Following hypothermia induction, monkeys were rewarmed using either a ventrally applied surgical heating pad supplied with 35°C water (control group) or a radiofrequency induction coil operating at 13.56 MHz.
|Exposure duration||1 h|
Radiofrequency rewarming to 35°C typically required only 50 min, whereas an average of 137 min was required for heating-pad rewarming. Analyses of blood serum collected during and after hypothermia treatments showed elevations at 24 h in creatine phosphokinase, lactate dehydrogenase, and glutamic oxaloacetic transaminase (enzyme level determinations are a primary tool to assess possible internal tissue injury). These elevations were highest for the controls and lowest for the radiofrequency rewarming experiments.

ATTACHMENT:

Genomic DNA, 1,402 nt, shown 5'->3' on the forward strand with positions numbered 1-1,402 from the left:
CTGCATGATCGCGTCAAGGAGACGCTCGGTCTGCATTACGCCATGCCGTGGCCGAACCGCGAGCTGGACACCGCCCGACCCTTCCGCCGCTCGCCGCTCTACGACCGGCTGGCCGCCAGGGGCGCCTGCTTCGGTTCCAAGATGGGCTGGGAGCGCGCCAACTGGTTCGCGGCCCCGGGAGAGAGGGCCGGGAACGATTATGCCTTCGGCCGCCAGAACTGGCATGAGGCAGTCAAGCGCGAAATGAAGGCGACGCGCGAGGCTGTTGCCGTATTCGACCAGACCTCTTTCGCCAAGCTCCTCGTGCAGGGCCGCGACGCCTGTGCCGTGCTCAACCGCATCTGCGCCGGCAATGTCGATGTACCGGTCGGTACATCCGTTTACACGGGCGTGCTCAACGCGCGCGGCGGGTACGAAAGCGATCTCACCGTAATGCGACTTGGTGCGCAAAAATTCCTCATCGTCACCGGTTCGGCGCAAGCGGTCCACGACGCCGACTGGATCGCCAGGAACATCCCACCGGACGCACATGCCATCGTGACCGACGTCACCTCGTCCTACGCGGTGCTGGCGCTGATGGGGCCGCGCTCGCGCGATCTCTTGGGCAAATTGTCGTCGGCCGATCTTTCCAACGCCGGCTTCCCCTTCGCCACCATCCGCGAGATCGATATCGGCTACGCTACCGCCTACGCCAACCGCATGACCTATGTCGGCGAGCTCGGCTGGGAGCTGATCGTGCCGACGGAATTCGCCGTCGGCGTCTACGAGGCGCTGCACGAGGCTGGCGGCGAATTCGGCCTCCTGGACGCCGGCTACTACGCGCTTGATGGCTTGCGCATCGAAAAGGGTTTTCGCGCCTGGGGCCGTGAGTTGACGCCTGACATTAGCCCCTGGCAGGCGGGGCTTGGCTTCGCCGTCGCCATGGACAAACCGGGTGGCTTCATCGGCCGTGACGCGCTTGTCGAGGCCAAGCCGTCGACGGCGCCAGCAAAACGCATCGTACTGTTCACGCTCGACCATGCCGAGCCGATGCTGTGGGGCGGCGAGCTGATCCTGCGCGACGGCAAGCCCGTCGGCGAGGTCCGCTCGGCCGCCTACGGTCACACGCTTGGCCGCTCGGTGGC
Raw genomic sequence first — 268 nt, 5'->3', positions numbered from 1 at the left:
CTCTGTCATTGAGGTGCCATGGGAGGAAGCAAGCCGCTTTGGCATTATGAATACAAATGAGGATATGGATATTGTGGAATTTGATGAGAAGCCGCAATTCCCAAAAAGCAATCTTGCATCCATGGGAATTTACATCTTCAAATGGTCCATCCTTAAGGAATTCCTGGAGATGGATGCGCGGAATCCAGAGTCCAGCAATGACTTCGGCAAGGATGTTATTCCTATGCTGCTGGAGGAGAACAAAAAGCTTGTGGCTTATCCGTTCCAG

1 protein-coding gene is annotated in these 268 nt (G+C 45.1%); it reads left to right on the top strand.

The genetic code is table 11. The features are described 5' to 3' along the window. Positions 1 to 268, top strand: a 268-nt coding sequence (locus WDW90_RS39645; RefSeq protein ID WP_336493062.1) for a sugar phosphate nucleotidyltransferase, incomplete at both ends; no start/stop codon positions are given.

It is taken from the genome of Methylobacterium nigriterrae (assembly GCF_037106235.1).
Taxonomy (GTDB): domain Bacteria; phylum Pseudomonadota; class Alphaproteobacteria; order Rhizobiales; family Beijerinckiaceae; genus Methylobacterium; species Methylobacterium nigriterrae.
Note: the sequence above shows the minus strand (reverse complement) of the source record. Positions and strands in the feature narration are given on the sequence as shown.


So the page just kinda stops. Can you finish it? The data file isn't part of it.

It is concluded that the careful application of radiofrequency energy to the central core of the body can successfully be used for rewarming purposes and it is more effective than externally applied rewarming techniques.